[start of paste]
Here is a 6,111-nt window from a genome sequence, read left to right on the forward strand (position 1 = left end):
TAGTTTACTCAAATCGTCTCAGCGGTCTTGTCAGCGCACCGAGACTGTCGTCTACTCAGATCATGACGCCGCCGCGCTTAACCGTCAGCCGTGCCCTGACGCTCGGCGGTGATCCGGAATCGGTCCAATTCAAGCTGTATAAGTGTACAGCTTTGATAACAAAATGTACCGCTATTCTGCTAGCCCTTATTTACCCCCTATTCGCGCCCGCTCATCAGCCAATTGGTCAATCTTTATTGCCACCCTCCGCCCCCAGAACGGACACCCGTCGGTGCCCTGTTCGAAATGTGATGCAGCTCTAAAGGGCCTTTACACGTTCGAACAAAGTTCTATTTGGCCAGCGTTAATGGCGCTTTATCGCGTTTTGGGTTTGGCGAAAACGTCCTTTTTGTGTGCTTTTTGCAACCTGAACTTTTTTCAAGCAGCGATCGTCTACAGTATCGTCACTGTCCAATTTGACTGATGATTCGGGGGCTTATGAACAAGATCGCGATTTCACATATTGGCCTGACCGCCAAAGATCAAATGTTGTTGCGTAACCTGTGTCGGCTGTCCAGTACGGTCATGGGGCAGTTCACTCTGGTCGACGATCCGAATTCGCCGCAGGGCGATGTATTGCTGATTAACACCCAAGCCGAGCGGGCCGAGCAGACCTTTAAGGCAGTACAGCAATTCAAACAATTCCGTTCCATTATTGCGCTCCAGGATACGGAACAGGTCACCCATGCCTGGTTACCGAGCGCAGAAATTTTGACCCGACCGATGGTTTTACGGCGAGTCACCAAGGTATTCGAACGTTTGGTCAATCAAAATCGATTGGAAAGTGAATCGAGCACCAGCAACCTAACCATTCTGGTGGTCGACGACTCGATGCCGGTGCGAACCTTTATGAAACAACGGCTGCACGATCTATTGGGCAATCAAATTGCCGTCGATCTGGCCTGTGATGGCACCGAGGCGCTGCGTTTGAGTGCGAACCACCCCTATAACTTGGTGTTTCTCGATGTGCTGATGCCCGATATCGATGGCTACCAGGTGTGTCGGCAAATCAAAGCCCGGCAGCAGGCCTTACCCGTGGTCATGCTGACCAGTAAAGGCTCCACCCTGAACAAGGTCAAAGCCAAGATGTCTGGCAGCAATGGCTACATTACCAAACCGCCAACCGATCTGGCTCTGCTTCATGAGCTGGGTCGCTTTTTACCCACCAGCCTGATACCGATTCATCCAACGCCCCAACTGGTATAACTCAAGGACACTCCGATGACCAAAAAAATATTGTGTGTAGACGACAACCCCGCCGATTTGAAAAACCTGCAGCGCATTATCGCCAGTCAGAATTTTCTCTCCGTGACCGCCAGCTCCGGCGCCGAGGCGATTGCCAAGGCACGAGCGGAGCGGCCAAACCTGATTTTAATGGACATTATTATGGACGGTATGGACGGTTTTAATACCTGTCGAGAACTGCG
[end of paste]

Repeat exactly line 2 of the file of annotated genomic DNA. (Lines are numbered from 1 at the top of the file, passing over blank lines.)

TAGTTTACTCAAATCGTCTCAGCGGTCTTGTCAGCGCACCGAGACTGTCGTCTACTCAGATCATGACGCCGCCGCGCTTAACCGTCAGCCGTGCCCTGACGCTCGGCGGTGATCCGGAATCGGTCCAATTCAAGCTGTATAAGTGTACAGCTTTGATAACAAAATGTACCGCTATTCTGCTAGCCCTTATTTACCCCCTATTCGCGCCCGCTCATCAGCCAATTGGTCAATCTTTATTGCCACCCTCCGCCCCCAGAACGGACACCCGTCGGTGCCCTGTTCGAAATGTGATGCAGCTCTAAAGGGCCTTTACACGTTCGAACAAAGTTCTATTTGGCCAGCGTTAATGGCGCTTTATCGCGTTTTGGGTTTGGCGAAAACGTCCTTTTTGTGTGCTTTTTGCAACCTGAACTTTTTTCAAGCAGCGATCGTCTACAGTATCGTCACTGTCCAATTTGACTGATGATTCGGGGGCTTATGAACAAGATCGCGATTTCACATATTGGCCTGACCGCCAAAGATCAAATGTTGTTGCGTAACCTGTGTCGGCTGTCCAGTACGGTCATGGGGCAGTTCACTCTGGTCGACGATCCGAATTCGCCGCAGGGCGATGTATTGCTGATTAACACCCAAGCCGAGCGGGCCGAGCAGACCTTTAAGGCAGTACAGCAATTCAAACAATTCCGTTCCATTATTGCGCTCCAGGATACGGAACAGGTCACCCATGCCTGGTTACCGAGCGCAGAAATTTTGACCCGACCGATGGTTTTACGGCGAGTCACCAAGGTATTCGAACGTTTGGTCAATCAAAATCGATTGGAAAGTGAATCGAGCACCAGCAACCTAACCATTCTGGTGGTCGACGACTCGATGCCGGTGCGAACCTTTATGAAACAACGGCTGCACGATCTATTGGGCAATCAAATTGCCGTCGATCTGGCCTGTGATGGCACCGAGGCGCTGCGTTTGAGTGCGAACCACCCCTATAACTTGGTGTTTCTCGATGTGCTGATGCCCGATATCGATGGCTACCAGGTGTGTCGGCAAATCAAAGCCCGGCAGCAGGCCTTACCCGTGGTCATGCTGACCAGTAAAGGCTCCACCCTGAACAAGGTCAAAGCCAAGATGTCTGGCAGCAATGGCTACATTACCAAACCGCCAACCGATCTGGCTCTGCTTCATGAGCTGGGTCGCTTTTTACCCACCAGCCTGATACCGATTCATCCAACGCCCCAACTGGTATAACTCAAGGACACTCCGATGACCAAAAAAATATTGTGTGTAGACGACAACCCCGCCGATTTGAAAAACCTGCAGCGCATTATCGCCAGTCAGAATTTTCTCTCCGTGACCGCCAGCTCCGGCGCCGAGGCGATTGCCAAGGCACGAGCGGAGCGGCCAAACCTGATTTTAATGGACATTATTATGGACGGTATGGACGGTTTTAATACCTGTCGAGAACTGCG